The state also has the second-highest number of cases of malnourished children (43.9 per cent) in India
Imagine a dilapidated room, with plaster-less walls and no doors or window panes — welcome to an anganwadi centre (AWC) in Talimpur village (district East Champaran, Bihar). Forget a toilet, the building neither has a hand-wash facility nor drinking water; a separate central fund was to be marked for such provisions though.
Talimpur wasn’t an exception. The condition was equally appalling at most AWCs Down To Earth visited in Muzaffarpur, East Champaran and Sitamarhi districts.
“I have to ferry chairs, utensils and other items to cook, charts for teaching children, and my registers from my home every day,” the sevika — the main service provider — at the Talimpur AWC told Down To Earth.
The centres, run by the state social welfare department under the Integrated Child Development Services (ICDS) scheme, play an important role in tackling malnourishment.
After the recent outbreak of Acute Encephalitis Syndrome (AES) in the state, in which 171 children died, doctors at Muzaffarpur’s Sri Krishna Medical College and Hospital (SKMCH) said almost all AES-affected children they attended were malnourished. The hospital was crucial during the outbreak.
In Bihar, 43.9 per cent children (under five) are underweight. The rate is second only to Jharkhand.
An AWC has a sevika and a sahaiyka (to help cook). Each centre serves a set weekly menu of breakfast and lunch to some 40 children (aged 3-5). Another 40 babies (up to 3 years), eight pregnant and eight lactating mothers get take-home ration of 2.5 kilogramme rice, 2.5 kg dal and some soyabean each.
Many centres, however, need to provide such supplementary nutrition, to more recipients than they can afford. Many remain unregistered and consequently, undernourished.
DTE spoke to 50 families who lost their children to AES in 10 villages of the three districts. Barring two, all said their children were either not registered at AWCs, or there was no nearby centre at all.
“There is no AWC in my ward. I took my son to the neighbouring ward, but the sevika said she couldn’t take on more children,” said Asha Devi of Jamalabad village of Muzaffarpur’s Musahari block.
On the other hand, the sevika OF Talimpur — which has also lost two children to AES — said: “There are way more kids than I can register. I have to face the wrath of the parents.” The centres generally try to accommodate only one member of a family even if more are eligible to increase the number of families covered, she added.
This violates a 2014 Supreme Court order to universalise AWC services. The Bihar government wrote to district magistrates in 2014 and 2015 to implement it.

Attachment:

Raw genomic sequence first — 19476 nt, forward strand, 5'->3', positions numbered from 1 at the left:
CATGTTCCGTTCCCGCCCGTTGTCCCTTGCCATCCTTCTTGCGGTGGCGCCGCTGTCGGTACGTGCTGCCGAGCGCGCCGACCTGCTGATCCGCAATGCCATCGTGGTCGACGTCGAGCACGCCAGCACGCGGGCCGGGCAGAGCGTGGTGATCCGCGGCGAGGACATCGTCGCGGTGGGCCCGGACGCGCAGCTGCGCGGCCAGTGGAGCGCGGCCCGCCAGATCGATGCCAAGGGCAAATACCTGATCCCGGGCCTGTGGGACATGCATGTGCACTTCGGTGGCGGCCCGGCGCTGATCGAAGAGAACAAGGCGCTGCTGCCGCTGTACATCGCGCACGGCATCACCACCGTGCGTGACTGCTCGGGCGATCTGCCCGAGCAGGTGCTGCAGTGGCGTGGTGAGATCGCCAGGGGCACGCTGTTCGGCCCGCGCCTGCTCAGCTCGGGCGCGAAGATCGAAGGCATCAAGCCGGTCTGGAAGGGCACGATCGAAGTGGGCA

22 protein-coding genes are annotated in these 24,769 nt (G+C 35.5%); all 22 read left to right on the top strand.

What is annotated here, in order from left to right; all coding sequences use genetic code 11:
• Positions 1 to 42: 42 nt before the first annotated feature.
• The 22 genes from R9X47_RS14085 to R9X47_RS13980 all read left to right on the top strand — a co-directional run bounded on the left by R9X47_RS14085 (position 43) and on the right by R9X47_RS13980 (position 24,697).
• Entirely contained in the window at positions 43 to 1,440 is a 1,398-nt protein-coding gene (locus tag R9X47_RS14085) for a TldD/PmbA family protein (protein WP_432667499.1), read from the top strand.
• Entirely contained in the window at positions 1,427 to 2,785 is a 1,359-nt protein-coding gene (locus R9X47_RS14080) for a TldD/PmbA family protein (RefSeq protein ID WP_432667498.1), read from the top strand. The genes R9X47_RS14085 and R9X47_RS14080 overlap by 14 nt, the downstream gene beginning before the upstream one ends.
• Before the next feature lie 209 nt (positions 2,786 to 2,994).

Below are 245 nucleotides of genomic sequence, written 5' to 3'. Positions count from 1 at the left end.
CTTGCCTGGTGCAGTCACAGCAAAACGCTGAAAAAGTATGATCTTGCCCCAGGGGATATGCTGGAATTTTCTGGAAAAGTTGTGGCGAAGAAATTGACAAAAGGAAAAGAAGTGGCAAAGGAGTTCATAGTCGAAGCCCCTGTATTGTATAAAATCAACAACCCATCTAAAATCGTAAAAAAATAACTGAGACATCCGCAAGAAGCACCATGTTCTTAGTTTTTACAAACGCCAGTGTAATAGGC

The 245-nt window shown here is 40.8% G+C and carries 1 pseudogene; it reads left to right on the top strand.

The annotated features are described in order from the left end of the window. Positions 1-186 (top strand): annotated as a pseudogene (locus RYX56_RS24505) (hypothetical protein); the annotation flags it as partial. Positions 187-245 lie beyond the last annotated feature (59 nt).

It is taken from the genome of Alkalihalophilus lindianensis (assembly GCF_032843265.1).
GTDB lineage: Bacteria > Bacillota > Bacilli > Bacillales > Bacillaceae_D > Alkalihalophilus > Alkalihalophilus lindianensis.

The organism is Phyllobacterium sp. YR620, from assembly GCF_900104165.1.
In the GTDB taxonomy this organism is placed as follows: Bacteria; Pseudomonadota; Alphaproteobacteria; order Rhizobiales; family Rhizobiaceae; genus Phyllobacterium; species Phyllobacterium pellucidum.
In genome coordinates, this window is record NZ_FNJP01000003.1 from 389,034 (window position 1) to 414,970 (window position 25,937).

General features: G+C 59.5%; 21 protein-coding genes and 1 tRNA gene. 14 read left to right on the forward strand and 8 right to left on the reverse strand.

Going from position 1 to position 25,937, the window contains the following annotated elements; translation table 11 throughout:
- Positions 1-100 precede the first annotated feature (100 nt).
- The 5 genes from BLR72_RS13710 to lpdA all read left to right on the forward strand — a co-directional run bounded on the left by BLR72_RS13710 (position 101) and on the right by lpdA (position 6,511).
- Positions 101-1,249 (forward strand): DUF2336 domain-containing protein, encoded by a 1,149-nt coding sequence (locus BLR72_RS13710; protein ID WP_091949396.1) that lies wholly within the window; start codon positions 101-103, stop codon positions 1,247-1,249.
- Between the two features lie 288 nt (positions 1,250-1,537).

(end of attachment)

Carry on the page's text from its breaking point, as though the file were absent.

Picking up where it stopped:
A little more than a third of children in Bihar were served by AWCs, according to the last National Family Health Survey.
Each centre has a monthly budget of 17,000-18,000, often delayed and at times denied. One sevika of an AWC in Sitamarhi complained of not receiving a paisa in her two-year tenure despite repeated requests to her supervisor and the concerned child development programme officer. “I can only teach the children, can’t serve them food,” she said.
Another sevika from the district said she received funds last in March; children have been going without food ever since. Almost all the sevikas DTE spoke to said they buy biscuits from their own pocket.
“If we don’t, the children will stop coming won’t turn turn up even when I have the funds. Supervisors will then serve us notices for their absence,” said one sevika in Muzaffarpur’s Kanti block.
An ICDS survey in that district found 27,000 of 2.96 lakh children registered in AWCs malnourished. The level of malnourishment in those not registered was not known.
Many sevikas didn’t receive timely salaries. “I get paid twice a year for six months each. My husband does not work and I have four children to take care,” said one of them. They also complained about being assigned tasks other than their own responsibilities.
“This explains the lack of ownership in the AWC workers, on whom the onus of providing nutrition lies, said Dr Shakeel, the Bihar coordinator of Jan Swasthya Abhiyan.
Vacant sevika posts jumped to 23.9 per cent in 2018-19 from 10.54 per cent in ’13-14, according to Bihar’s economic survey.
DTE’s requests for comment to Bihar ICDS director Alok Kumar haven’t been answered.
A 2017 report by the Comptroller and Auditor General found gaps in ICDS implementation in Bihar. None of the AWCs checked provided SNP for the mandated 300 days a year. Budget outlays were inadequate. Universalising SNPs would make the gaps wider.
The health department’s role can also be scrutinised. “Fund utilisation for most (nutrition) interventions within National Health Mission (NHM) is low. Of the eight schemes/interventions, the expenditure as a proportion of the total funds available is less than 10 per cent in five schemes/interventions,” according to a Unicef-CBGA paper from 2017.
The education department could help tackle malnutrition too through mid-day meals. However, according to a research paper published in MIER Journal of Educational Studies, Trends and Practises in 2016, diets were inadequate in all food groups (micronutrients, proteins, etc).
After the recent AES outbreak, on June 20, 2019, Bihar’s ICDS department sent advisories to programme officers of all 38 districts, asking “all anganwadi sevikas should give supplementary nutrition to children under their jurisdiction so that AES cases can be reduced.”
“There is absolutely no dearth of schemes to tackle malnutrition; two things are needed: Convergence of all departments such as health, social welfare and education and effective monitoring and implementation,” said a nutrition expert, whose non-profit works with the state government on nutrition.
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